Rack and fender mounts.
Clearance for large tires.
Solid component spec with durable, quality parts.
Cons:
Rigid. A rigid 26er does not sound like much fun in the woods, my old rigid 29er was pretty rough.

Salsa Fargo 2

Drop bar 29er with rack and fender mounts, built for heavy off road touring. Sweet bicycle, very similar to the Troll in my opinion, difference being 29″ wheels as opposed to 26″ and drop bars and road style shifters. I would call this an adventure bike.
Complete around $1600
Pros:
Steel.
Rack and fender mounts.
Enabler fork with anything cage braze-ons.
29″ wheels. I do like bigger wheels for dirt duty.
Quality components.
Cons:
Might be overbuilt for what I am looking for. Especially if any time is spent on the road. Also might be overkill since I now have the T500.
Rigid. Can you tell I am not digging a rigid bicycle for off road duties? I must be getting old.
Price. One of the more expensive on the list.

Airborne Zeppelin Elite

This bike is pretty amazing in my opinion. Good, quality components. 5″ of suspension travel. Nice, comfy trail bike, all in a budget price. I have wanted a dually for a while, I am sure it would be a different ride than the rigid 29ers that I have grown used to. Easier on the back for sure!
Complete, mail order for $699.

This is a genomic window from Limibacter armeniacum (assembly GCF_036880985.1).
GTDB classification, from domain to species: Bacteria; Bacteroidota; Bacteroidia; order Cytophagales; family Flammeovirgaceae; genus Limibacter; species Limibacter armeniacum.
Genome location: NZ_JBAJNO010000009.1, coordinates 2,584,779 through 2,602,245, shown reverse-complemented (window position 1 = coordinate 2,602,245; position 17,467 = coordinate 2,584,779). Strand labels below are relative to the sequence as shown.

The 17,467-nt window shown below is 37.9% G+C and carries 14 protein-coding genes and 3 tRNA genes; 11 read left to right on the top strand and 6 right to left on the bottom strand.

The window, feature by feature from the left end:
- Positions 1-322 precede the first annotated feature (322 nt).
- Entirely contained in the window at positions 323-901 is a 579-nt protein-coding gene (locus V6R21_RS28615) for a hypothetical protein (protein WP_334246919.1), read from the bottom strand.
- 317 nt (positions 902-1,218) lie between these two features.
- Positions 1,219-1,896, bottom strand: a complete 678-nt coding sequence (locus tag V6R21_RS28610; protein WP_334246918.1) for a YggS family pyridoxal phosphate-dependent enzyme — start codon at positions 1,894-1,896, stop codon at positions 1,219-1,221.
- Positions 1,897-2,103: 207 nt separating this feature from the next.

Pros:
Price! Seriously, 5″ travel dual suspension for $700? That is amazing. Definitely in the budget, with room for upgrades immediately.
Good components spec, SRAM X7 and X9 drive train.
Company based out of Dayton. I think it is cool that a company is based out of this part of Ohio, I guess state loyalty runs deep!
Cons:
Suspension. I am not sold on the fork and shock for this bike. No pedal platform on the shock that I am aware of, so there has to be some sort of pedal induced bob.
Mountain bike only.

Surly Pugsley

The Surly Pugsley. What an amazing bike. I love the idea of fat tires. Just the idea of riding in the snow or on the beach, or basically any place that in inaccessible to most bicycles is tempting by itself.
Complete around $1600.
Pros:
Steel.
Big, fat, wide tires. Ride over most things. Extend the normal cycling season.
Quality components.
Rack mounts.
Cons:
Price. Along with the Fargo, one of the higher prices on the list.
Heavy. Big fat tires come with big heavy wheels.
Mountain bike only, unless you buy the new Black Floyd slick tire, which would make your fatbike a fat road bike.

Rivendell Hunqapillar

Step back in time with this bike. Rivendell makes some amazing bikes, but unfortunately they are a little out of my price range. Someday though, maybe for my 40th birthday, I will own one. That gives me ten years to save…
Frame only around $1500.
Pros:
Steel.
Quality construction.
Beautiful, mobile, work of art.
Not something that you see everyday. Or ever.
Cons:
Frame only. Unfortunately, I do not have the parts to do this frame justice, thus putting it out of my desired price range.
Road, gravel road bike only. No heavy mountain bike duties.
Price.